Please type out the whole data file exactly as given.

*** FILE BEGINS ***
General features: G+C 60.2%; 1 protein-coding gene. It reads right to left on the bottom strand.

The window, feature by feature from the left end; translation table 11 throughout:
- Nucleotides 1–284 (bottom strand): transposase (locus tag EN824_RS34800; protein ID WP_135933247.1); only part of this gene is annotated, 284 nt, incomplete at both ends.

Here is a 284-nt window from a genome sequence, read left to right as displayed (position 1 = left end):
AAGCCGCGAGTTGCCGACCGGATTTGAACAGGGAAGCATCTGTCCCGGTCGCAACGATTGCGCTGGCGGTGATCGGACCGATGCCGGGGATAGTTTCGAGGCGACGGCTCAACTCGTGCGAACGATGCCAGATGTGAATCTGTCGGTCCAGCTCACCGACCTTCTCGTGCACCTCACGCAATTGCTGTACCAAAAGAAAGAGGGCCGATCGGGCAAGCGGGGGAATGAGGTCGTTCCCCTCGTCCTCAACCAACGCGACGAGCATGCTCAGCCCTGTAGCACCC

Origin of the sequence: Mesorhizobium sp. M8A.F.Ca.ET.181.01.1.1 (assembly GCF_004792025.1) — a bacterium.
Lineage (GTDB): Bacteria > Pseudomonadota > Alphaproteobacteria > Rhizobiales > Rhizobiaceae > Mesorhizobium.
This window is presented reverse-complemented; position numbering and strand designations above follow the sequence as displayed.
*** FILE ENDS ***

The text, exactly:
General features: G+C 60.2%; 1 protein-coding gene. It reads right to left on the bottom strand.

The window, feature by feature from the left end; translation table 11 throughout:
- Nucleotides 1–284 (bottom strand): transposase (locus tag EN824_RS34800; protein ID WP_135933247.1); only part of this gene is annotated, 284 nt, incomplete at both ends.

Here is a 284-nt window from a genome sequence, read left to right as displayed (position 1 = left end):
AAGCCGCGAGTTGCCGACCGGATTTGAACAGGGAAGCATCTGTCCCGGTCGCAACGATTGCGCTGGCGGTGATCGGACCGATGCCGGGGATAGTTTCGAGGCGACGGCTCAACTCGTGCGAACGATGCCAGATGTGAATCTGTCGGTCCAGCTCACCGACCTTCTCGTGCACCTCACGCAATTGCTGTACCAAAAGAAAGAGGGCCGATCGGGCAAGCGGGGGAATGAGGTCGTTCCCCTCGTCCTCAACCAACGCGACGAGCATGCTCAGCCCTGTAGCACCC

Origin of the sequence: Mesorhizobium sp. M8A.F.Ca.ET.181.01.1.1 (assembly GCF_004792025.1) — a bacterium.
Lineage (GTDB): Bacteria > Pseudomonadota > Alphaproteobacteria > Rhizobiales > Rhizobiaceae > Mesorhizobium.
This window is presented reverse-complemented; position numbering and strand designations above follow the sequence as displayed.